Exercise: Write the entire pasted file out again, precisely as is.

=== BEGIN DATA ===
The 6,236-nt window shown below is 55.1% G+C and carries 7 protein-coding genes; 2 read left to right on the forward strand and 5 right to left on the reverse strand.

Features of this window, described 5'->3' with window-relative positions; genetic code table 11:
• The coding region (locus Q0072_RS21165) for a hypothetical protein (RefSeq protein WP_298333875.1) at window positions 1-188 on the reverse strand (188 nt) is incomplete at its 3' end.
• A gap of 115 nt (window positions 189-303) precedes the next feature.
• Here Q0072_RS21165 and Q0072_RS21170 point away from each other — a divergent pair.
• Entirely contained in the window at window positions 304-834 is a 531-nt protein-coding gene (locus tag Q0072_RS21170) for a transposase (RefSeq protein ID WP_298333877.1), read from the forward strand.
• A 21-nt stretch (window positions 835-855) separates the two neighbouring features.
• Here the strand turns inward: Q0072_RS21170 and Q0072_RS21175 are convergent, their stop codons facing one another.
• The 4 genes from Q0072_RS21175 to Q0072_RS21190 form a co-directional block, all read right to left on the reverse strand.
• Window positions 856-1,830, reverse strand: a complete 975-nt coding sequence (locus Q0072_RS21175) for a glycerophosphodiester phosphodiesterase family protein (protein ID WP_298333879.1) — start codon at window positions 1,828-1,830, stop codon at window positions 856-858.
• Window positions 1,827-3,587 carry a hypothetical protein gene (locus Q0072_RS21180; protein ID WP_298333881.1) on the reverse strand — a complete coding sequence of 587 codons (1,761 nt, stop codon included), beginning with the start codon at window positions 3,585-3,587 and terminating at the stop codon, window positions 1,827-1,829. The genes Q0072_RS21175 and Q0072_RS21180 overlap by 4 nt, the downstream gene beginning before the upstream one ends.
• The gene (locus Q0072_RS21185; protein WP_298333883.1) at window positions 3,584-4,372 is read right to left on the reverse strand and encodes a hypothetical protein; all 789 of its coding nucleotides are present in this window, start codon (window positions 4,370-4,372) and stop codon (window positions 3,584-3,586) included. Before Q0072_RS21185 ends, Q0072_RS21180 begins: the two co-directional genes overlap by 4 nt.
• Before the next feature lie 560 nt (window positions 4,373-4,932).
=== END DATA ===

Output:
The 6,236-nt window shown below is 55.1% G+C and carries 7 protein-coding genes; 2 read left to right on the forward strand and 5 right to left on the reverse strand.

Features of this window, described 5'->3' with window-relative positions; genetic code table 11:
• The coding region (locus Q0072_RS21165) for a hypothetical protein (RefSeq protein WP_298333875.1) at window positions 1-188 on the reverse strand (188 nt) is incomplete at its 3' end.
• A gap of 115 nt (window positions 189-303) precedes the next feature.
• Here Q0072_RS21165 and Q0072_RS21170 point away from each other — a divergent pair.
• Entirely contained in the window at window positions 304-834 is a 531-nt protein-coding gene (locus tag Q0072_RS21170) for a transposase (RefSeq protein ID WP_298333877.1), read from the forward strand.
• A 21-nt stretch (window positions 835-855) separates the two neighbouring features.
• Here the strand turns inward: Q0072_RS21170 and Q0072_RS21175 are convergent, their stop codons facing one another.
• The 4 genes from Q0072_RS21175 to Q0072_RS21190 form a co-directional block, all read right to left on the reverse strand.
• Window positions 856-1,830, reverse strand: a complete 975-nt coding sequence (locus Q0072_RS21175) for a glycerophosphodiester phosphodiesterase family protein (protein ID WP_298333879.1) — start codon at window positions 1,828-1,830, stop codon at window positions 856-858.
• Window positions 1,827-3,587 carry a hypothetical protein gene (locus Q0072_RS21180; protein ID WP_298333881.1) on the reverse strand — a complete coding sequence of 587 codons (1,761 nt, stop codon included), beginning with the start codon at window positions 3,585-3,587 and terminating at the stop codon, window positions 1,827-1,829. The genes Q0072_RS21175 and Q0072_RS21180 overlap by 4 nt, the downstream gene beginning before the upstream one ends.
• The gene (locus Q0072_RS21185; protein WP_298333883.1) at window positions 3,584-4,372 is read right to left on the reverse strand and encodes a hypothetical protein; all 789 of its coding nucleotides are present in this window, start codon (window positions 4,370-4,372) and stop codon (window positions 3,584-3,586) included. Before Q0072_RS21185 ends, Q0072_RS21180 begins: the two co-directional genes overlap by 4 nt.
• Before the next feature lie 560 nt (window positions 4,373-4,932).